Agencies

[Federal Register Volume 85, Number 31 (Friday, February 14, 2020)]
[Proposed Rules]
[Pages 8490-8493]
From the Federal Register Online via the Government Publishing Office [www.gpo.gov]
[FR Doc No: 2020-02803]


=======================================================================
-----------------------------------------------------------------------

FEDERAL TRADE COMMISSION

16 CFR Part 453


Funeral Industry Practices Rule

AGENCY: Federal Trade Commission.

ACTION: Regulatory review; request for comment.

-----------------------------------------------------------------------

SUMMARY: The Federal Trade Commission (``FTC'' or ``Commission'') is 
requesting public comment on its Trade Regulation Rule entitled 
``Funeral Industry Practices Rule'' (``Funeral Rule'' or ``Rule''). The 
Rule defines unfair and deceptive practices in the sale of funeral 
goods and services and prescribes preventive requirements to protect 
against these practices. The Commission is soliciting comments about 
the efficiency, costs, benefits, and regulatory impact of the Rule as 
part of its systematic review of all current Commission regulations and 
guides. All interested persons are hereby given notice of the 
opportunity to submit written data, views, and arguments concerning the 
Rule.

DATES: Written comments must be received on or before April 14, 2020.

ADDRESSES: Interested parties may file a comment online or on paper by 
following the instructions in the Instructions for Submitting Comments 
part of the SUPPLEMENTARY INFORMATION section below. Write ``Funeral 
Rule Regulatory Review, 16 CFR part 453, Project No. P034410,'' on your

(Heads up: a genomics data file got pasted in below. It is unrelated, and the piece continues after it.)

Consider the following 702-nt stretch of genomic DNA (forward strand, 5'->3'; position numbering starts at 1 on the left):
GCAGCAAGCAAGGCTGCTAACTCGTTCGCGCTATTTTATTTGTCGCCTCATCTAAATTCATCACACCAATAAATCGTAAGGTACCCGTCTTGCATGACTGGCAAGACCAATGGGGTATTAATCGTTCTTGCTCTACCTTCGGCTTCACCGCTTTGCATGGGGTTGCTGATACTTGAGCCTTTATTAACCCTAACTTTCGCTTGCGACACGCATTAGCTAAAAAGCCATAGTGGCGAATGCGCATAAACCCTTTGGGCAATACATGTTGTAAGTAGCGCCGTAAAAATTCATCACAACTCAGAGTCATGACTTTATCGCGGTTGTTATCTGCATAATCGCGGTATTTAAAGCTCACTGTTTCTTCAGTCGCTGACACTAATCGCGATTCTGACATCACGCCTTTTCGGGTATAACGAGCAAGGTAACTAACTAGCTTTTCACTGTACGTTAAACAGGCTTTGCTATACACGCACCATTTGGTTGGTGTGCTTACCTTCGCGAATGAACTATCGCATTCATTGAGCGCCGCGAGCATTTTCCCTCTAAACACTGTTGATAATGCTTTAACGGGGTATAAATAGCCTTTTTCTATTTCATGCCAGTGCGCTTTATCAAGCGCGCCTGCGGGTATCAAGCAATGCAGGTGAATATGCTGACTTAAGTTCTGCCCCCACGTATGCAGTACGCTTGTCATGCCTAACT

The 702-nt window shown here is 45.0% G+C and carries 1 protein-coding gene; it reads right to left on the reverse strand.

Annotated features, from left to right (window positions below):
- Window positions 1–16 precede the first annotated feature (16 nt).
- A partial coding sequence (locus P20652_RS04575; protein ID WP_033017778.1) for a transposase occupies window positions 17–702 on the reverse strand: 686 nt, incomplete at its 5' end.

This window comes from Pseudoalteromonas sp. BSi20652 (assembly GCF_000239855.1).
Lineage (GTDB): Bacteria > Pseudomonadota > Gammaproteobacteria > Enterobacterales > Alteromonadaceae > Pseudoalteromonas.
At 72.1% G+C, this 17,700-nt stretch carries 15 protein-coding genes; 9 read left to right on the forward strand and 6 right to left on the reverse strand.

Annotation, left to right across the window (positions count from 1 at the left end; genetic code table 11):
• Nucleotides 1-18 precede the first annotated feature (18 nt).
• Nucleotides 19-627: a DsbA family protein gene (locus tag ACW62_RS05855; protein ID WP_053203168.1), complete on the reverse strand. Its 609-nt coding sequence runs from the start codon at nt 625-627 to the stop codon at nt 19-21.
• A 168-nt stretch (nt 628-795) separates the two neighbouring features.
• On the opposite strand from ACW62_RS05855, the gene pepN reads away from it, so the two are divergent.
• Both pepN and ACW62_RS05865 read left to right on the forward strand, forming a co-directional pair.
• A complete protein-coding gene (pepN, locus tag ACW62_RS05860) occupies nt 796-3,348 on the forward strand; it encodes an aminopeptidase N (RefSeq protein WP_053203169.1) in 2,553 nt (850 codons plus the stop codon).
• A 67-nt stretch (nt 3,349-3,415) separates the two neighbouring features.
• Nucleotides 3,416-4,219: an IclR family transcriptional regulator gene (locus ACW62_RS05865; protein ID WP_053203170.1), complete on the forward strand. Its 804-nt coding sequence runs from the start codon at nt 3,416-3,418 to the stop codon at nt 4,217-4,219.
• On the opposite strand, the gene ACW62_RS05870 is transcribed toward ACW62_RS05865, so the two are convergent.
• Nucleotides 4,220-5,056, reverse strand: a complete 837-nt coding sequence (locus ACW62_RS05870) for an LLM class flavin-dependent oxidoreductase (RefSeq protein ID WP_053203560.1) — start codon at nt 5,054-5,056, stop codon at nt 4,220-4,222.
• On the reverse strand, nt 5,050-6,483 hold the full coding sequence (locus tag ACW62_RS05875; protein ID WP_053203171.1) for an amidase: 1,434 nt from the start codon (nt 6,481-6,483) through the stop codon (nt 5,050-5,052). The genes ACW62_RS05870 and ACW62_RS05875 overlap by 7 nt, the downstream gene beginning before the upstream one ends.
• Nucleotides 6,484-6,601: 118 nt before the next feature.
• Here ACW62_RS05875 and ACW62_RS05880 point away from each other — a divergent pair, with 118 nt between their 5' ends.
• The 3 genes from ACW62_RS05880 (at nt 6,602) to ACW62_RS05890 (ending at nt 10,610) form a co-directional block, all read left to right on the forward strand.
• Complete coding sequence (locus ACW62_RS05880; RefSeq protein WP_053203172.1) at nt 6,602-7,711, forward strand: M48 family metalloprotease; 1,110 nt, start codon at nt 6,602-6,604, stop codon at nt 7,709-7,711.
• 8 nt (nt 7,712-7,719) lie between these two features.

comment, and file your comment online through https://www.regulations.gov. If you prefer to file your comment on paper, mail 
your comment to the following address: Federal Trade Commission, Office 
of the Secretary, 600 Pennsylvania Avenue NW, Suite CC-5610 (Annex B), 
Washington, DC 20580, or deliver your comment to the following address: 
Federal Trade Commission, Office of the Secretary, Constitution Center, 
400 7th Street SW, 5th Floor, Suite 5610 (Annex B), Washington, DC 
20024.

FOR FURTHER INFORMATION CONTACT: Patti Poss (202-326-2413), Division of 
Marketing Practices, Bureau of Consumer Protection, Federal Trade 
Commission, 600 Pennsylvania Avenue NW, Washington, DC 20580, 
[email protected].

SUPPLEMENTARY INFORMATION: 

I. Background

    The Commission issued the Funeral Rule pursuant to its authority 
under Sections 5 and 18 of the Federal Trade Commission Act to 
proscribe unfair or deceptive acts or practices.\1\ The Funeral Rule's 
goal is to lower barriers to price competition in the funeral goods and 
services market and to facilitate informed consumer choice.\2\ The Rule 
helps to achieve these goals by ensuring that: (1) Consumers have 
access to sufficient information to permit them to make informed 
decisions; (2) consumers are not required to purchase goods and 
services that they do not want and are not required by law to purchase; 
and (3) misrepresentations are not used to influence consumers' 
decisions.\3\
---------------------------------------------------------------------------

    \1\ Section 5(a) of the Federal Trade Commission Act, 15 U.S.C. 
45(a), prohibits ``unfair or deceptive acts or practices in or 
affecting commerce.'' Section 18 of the FTC Act, 15 U.S.C. 57a, 
permits the Commission to promulgate, modify, and repeal trade 
regulation rules that define with specificity acts or practices that 
are unfair or deceptive in or affecting commerce within the meaning 
of Section 5.